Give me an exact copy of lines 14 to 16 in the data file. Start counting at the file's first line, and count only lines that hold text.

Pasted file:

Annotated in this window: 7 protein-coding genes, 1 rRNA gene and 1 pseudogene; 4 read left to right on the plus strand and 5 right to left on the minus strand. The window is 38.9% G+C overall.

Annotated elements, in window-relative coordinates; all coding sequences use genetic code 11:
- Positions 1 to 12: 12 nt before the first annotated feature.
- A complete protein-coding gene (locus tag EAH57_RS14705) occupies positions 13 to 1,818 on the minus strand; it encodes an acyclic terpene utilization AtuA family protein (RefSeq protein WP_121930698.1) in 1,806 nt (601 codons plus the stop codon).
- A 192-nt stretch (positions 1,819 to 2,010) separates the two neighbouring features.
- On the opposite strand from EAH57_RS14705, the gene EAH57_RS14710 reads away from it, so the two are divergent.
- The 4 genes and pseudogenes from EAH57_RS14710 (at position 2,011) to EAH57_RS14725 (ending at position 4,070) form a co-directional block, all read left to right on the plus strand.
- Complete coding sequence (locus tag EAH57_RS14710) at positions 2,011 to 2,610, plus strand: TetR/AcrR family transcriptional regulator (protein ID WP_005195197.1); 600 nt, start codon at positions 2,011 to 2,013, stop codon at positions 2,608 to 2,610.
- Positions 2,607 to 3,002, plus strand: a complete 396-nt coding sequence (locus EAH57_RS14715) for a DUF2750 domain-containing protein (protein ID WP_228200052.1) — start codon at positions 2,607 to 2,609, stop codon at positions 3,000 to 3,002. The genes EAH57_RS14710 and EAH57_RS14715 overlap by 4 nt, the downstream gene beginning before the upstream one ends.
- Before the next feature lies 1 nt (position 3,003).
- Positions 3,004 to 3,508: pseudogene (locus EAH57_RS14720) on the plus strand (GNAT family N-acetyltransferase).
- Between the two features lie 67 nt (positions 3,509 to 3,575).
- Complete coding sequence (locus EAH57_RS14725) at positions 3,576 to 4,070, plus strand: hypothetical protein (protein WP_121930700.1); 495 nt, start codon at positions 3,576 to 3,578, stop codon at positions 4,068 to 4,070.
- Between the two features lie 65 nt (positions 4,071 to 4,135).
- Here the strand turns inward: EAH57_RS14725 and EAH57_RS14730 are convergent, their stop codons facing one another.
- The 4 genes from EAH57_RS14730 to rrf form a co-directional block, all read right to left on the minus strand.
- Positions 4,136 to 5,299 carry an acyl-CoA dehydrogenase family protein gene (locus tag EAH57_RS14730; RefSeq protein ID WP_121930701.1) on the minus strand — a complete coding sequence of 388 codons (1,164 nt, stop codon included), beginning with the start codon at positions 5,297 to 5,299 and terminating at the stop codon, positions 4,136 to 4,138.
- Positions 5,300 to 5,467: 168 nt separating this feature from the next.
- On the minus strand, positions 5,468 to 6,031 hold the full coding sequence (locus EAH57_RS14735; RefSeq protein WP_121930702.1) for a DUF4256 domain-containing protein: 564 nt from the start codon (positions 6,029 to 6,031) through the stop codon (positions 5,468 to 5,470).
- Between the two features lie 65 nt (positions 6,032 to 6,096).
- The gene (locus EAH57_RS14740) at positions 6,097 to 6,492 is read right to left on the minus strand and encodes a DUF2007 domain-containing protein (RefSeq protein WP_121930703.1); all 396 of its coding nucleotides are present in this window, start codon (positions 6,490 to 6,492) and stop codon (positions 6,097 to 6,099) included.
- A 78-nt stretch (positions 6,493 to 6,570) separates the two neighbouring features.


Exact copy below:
- Between the two features lie 65 nt (positions 4,071 to 4,135).
- Here the strand turns inward: EAH57_RS14725 and EAH57_RS14730 are convergent, their stop codons facing one another.
- The 4 genes from EAH57_RS14730 to rrf form a co-directional block, all read right to left on the minus strand.